This is only the second year for this new bursary, which is offered by the Canadian Journalism Forum on Violence and Trauma. The organization also offers a number of $2500 bursaries each year as part of the Forum Freelance Fund.

More information about the bursary and how to apply are available on the Canadian Journalism Forum on Violence and Trauma’s website. The deadline for applications is June 30th.

Off The Wire: News for the Canadian media freelancer May 10-16

Once a week, we gather stories about the media business, journalism, writing, publishing, and freelancing—with a Canadian focus—and share them in Off the Wire. Who needs a water cooler?

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From Canada:

From The U.S. and beyond:

Last week on Story Board:

 

Spot a story you think we should include in next week’s Off the Wire? Email the link to editor@thestoryboard.ca or tweet us at @storyboard_ca.

Posted on May 16, 2016 at 9:00 am by editor · LEAVE A COMMENT · Tagged with: ,

Copyright, libel and kill fees: Negotiating a freelancer-friendly contract

The hottest topic of conversation for freelancers is definitely money. But freelance contracts come in a close second. That’s why we like to offer a regular refresher on the subject here on Story Board.

Publishers have been adding some distinctly freelancer-unfriendly clauses to their contracts over the past few years. And with well-paid freelance writing work getting harder and harder to come by, freelancers are more likely to sign contracts that aren’t in their best interests. The results can be devastating.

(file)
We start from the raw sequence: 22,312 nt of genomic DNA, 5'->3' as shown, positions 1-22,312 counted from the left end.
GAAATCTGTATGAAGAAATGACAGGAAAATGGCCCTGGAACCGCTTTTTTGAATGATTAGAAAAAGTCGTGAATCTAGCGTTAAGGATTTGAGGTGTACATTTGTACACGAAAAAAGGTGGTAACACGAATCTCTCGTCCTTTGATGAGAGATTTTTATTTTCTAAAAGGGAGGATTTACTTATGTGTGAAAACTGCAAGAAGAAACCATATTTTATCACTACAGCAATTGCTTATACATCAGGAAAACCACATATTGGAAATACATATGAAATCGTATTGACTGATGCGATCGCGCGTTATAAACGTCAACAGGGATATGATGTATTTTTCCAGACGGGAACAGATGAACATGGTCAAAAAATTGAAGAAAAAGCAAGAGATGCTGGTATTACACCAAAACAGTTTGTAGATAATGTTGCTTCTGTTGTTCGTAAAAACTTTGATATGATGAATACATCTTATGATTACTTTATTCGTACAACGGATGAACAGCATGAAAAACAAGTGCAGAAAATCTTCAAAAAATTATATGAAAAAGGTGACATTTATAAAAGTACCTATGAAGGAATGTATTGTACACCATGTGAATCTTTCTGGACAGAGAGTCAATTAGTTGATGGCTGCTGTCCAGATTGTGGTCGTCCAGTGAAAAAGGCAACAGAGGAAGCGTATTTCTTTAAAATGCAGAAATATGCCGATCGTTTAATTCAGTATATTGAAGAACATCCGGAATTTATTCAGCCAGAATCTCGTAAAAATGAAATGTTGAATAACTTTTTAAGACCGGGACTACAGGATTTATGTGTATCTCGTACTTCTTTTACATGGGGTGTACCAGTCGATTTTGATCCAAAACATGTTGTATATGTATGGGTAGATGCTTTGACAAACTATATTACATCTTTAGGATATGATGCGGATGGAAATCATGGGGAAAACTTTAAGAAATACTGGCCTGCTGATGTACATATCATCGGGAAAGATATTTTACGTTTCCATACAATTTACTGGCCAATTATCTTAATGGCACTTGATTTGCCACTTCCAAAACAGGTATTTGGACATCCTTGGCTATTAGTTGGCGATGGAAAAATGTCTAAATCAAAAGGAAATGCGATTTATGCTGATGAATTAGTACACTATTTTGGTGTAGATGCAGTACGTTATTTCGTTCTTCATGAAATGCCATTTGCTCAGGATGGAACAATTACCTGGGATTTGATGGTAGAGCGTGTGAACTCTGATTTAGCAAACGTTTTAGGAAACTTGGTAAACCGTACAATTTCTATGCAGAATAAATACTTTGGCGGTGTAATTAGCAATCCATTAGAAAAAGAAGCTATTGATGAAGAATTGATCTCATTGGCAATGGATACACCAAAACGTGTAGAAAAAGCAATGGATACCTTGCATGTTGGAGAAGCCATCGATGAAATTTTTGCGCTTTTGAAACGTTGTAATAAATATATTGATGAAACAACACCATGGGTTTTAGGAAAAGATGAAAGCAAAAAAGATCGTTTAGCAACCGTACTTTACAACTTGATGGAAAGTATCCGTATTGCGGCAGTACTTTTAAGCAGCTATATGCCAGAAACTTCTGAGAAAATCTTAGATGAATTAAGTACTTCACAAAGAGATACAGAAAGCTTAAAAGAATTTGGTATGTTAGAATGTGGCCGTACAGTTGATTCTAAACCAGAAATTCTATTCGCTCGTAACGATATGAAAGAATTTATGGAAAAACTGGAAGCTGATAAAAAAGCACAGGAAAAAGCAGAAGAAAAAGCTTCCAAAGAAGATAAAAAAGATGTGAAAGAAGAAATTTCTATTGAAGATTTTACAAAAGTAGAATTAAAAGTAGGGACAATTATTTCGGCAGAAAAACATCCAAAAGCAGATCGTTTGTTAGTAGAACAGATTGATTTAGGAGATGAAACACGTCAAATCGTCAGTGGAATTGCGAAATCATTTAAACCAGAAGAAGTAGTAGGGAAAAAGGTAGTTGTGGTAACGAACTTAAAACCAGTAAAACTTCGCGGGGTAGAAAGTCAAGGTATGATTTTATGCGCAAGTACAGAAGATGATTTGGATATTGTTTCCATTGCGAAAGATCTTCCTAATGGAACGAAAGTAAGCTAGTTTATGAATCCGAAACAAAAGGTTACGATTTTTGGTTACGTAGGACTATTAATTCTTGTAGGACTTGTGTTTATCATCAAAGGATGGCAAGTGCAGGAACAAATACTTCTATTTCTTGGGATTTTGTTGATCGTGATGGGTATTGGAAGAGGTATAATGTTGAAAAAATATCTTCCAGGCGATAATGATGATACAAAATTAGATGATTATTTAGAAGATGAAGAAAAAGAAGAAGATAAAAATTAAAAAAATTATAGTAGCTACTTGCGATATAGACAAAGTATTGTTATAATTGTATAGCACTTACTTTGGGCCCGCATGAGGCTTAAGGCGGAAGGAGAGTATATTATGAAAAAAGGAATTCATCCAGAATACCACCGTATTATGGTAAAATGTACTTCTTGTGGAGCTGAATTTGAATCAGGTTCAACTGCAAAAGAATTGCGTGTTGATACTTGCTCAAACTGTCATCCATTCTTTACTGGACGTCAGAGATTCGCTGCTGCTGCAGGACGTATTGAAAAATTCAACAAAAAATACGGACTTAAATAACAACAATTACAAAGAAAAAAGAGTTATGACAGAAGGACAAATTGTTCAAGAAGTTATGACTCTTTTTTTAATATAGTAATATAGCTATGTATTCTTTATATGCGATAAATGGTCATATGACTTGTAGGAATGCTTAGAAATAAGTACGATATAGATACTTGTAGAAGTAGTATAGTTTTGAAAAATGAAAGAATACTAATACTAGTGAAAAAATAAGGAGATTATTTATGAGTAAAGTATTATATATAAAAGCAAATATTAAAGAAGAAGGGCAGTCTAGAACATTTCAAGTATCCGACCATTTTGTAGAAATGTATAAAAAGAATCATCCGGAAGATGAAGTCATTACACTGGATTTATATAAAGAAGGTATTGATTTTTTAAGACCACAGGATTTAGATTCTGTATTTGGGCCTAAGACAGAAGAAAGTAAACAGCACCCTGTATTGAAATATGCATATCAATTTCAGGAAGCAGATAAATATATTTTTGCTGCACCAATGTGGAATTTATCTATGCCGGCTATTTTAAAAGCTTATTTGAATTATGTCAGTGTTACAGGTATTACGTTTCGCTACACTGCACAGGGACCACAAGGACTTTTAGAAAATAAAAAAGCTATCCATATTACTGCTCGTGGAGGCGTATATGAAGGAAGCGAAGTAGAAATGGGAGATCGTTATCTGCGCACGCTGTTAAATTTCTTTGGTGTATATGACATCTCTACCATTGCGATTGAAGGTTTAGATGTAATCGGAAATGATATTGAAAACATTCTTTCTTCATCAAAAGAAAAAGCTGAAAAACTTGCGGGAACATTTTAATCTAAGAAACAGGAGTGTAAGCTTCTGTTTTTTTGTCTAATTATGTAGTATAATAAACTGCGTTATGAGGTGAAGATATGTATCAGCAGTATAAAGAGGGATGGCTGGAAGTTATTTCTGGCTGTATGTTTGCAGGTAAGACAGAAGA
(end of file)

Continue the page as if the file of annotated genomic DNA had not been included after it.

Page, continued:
We checked in with agent Derek Finkle of the Canadian Writers Group recently to find out what he’s been seeing in freelance contracts and to ask for some advice on negotiating better contract terms.

Copyright

The Copyright Act automatically assigns copyright to the creator of a work, but publishers have started adding clauses to their freelance contracts over the past few years that require freelancers to relinquish their copyright.

Loss of copyright can mean loss of income for freelancers. Especially when contracts claim copyright not only of the published story, but of underlying research materials and raw interview tape as well. If you give that up, you lose your ability to re-sell your work or even more than one story that’s based on the same research material.

And loss of copyright has implications besides loss of income – it can also affect your reputation. Canadian parenting writer Ann Douglas wrote a post for Story Board in 2013 about a clause in her contract with the Toronto Star that allowed them to sub-license her column to third party publishing partners.
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Posted on May 13, 2016 at 9:00 am by editor · One Comment · Tagged with: ,

The 5-Minute Freelancer Q&A #29 — Alison Motluk

In this regular feature, Story Board asks Canadian writers to share a few details about their work habits and their strategies for navigating the ups and downs of freelance life. 

 

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Alison Motluk is a Toronto freelance writer and broadcaster.

She has written for CBC programs such as IDEAS and Quirks and Quarks as well as for publications such as the Globe and MailNew Scientist, and The Walrus.

Motluk led a workshop on negotiating strategies last month in a CMG Freelance training session in Toronto. She took the time to speak with Story Board recently to share some of her thoughts about negotiating, professional development, and the many joys and challenges of working as a freelance journalist.

 

What do you like about freelancing?

I like almost everything about it. I like planning my day. I like picking what stories I get to write.

I like working hard when I want to work hard and not working when I don’t feel I can work.

I like working with a lot of different kinds of people but not being in the same room with them all day long.

There’s a lot to recommend freelancing.

What are the biggest challenges?